US President Joe Biden said over the weekend that it was “not inconsistent” for him to push energy-producing nations to increase output of fossil fuels, while also urging countries to commit to an energy transition.
Biden spoke to reporters after days of challenging negotiations in Rome between leaders of the Group of 20 major economies.
He referred to “disappointment” with the lack of progress toward climate goals at the talks, which took place ahead of the COP26 climate talks in Glasgow which are now taking place.
At the talks, Biden also urged energy-producing countries with spare capacity to boost production to ensure a stronger global economic recovery as part of a broad effort to pressure OPEC and its partners to increase oil supply.
“It’s not at all inconsistent in that no one has anticipated that this year we would be in a position, or even next year, that we’re not going to use any more oil or gas,” Biden said.
For example, Biden said, the United States still needs gasoline even as it aims to have electric vehicles make up half of the vehicles on US roads by 2030.
“The idea we’re going to be able to move to renewable energy overnight and … from this moment on not use oil or not use gas or not use hydrogen, it’s just not rational,” Biden said.
His comments came as reports surfaced that Biden will try to assure world leaders that the United States can keep its promise to slash greenhouse gas emissions by more than half by the end of the decade, even as the key policies to ensure those reductions remain uncertain, his top climate aides said.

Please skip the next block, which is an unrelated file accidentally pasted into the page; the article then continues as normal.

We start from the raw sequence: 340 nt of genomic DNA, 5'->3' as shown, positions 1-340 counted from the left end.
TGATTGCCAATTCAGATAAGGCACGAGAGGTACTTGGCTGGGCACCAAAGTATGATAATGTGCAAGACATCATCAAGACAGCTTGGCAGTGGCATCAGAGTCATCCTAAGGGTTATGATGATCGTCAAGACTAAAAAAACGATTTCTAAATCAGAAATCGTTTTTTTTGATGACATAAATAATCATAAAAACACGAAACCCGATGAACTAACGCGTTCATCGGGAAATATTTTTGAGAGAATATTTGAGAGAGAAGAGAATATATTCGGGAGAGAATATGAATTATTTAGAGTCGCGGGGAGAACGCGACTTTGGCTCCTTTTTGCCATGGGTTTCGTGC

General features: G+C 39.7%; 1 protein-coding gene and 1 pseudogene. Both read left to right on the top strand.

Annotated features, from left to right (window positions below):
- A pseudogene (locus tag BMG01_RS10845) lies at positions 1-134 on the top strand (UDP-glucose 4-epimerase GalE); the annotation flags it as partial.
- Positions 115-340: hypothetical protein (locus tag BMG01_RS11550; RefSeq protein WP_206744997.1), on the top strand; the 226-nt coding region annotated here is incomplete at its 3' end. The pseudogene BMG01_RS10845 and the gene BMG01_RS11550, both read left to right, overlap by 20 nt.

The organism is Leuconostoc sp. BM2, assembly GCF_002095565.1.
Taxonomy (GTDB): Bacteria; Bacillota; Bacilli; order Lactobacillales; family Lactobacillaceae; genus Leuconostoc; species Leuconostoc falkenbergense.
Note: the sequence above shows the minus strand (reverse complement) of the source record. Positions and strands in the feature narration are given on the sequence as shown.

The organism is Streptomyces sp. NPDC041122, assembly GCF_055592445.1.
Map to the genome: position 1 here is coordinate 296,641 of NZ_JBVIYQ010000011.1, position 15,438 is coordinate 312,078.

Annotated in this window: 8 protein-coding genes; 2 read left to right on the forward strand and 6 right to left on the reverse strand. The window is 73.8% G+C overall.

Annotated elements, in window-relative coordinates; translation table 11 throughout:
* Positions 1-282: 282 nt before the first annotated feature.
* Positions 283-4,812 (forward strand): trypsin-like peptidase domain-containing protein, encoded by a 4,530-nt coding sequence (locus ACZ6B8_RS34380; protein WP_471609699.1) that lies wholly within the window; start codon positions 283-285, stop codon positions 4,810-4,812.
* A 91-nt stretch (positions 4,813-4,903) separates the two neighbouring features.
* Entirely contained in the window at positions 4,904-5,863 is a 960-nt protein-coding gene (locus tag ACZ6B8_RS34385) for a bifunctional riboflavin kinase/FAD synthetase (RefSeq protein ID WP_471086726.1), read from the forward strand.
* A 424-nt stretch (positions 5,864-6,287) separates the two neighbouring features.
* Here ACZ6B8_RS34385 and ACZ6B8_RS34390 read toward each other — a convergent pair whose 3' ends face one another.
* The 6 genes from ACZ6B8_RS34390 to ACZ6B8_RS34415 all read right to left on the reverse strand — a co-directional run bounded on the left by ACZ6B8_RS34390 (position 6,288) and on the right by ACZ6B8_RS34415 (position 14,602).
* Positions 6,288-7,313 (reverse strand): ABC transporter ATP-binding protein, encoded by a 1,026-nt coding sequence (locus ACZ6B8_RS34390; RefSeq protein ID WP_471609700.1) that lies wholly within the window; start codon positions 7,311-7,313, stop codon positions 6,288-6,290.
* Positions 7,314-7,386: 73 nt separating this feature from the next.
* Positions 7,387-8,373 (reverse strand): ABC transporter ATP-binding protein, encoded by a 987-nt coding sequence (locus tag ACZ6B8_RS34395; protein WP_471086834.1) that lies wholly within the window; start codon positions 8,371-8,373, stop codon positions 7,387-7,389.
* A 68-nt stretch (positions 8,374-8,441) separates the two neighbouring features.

National Climate Adviser Gina McCarthy said Biden was committed to delivering on that goal in large part through a key budget bill that would unleash $555 billion in climate spending that awaits a vote in Congress after months of fraught domestic negotiations.
“Here in Glasgow, he’s renewing the United States’ commitment to take swift and decisive action, including through his Build Back Better framework,” McCarthy told reporters.
The House of Representatives has not yet confirmed a date for a vote on the legislation.
Biden is also set to announce on 1 November a long-term strategy laying out how the US will achieve a longer-term goal of net-zero emissions by 2050 and announce that he will work with Congress to launch a $3 billion program in 2024 aimed at helping developing countries adapt to and manage the impacts of climate change through locally-led measures.